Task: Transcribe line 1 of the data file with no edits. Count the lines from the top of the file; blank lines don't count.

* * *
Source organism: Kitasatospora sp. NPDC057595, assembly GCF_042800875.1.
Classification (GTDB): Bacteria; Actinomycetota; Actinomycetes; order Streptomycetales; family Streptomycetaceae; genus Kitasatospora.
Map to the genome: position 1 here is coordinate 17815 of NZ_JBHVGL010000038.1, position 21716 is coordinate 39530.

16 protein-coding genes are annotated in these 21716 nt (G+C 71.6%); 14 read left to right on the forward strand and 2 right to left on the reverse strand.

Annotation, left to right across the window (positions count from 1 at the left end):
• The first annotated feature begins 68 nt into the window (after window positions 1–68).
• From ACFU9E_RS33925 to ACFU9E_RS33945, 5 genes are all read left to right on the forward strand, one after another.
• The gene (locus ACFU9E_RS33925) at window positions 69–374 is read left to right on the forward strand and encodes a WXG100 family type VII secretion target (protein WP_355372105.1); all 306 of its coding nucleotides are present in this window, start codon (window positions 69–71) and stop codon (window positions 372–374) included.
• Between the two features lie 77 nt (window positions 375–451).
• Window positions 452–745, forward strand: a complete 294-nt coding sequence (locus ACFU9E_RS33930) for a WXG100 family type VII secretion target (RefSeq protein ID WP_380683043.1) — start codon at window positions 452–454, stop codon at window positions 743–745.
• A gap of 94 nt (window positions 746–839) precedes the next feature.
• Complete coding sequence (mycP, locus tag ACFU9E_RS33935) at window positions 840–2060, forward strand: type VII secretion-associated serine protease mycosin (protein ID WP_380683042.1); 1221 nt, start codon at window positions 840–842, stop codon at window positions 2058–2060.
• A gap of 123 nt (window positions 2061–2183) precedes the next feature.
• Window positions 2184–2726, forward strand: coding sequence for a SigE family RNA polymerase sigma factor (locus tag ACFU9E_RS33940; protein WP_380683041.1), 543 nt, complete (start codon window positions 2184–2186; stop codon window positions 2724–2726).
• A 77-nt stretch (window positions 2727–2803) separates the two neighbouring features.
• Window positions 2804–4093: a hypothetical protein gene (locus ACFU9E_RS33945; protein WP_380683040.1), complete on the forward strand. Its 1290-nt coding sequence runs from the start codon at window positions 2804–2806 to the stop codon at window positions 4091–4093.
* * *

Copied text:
Source organism: Kitasatospora sp. NPDC057595, assembly GCF_042800875.1.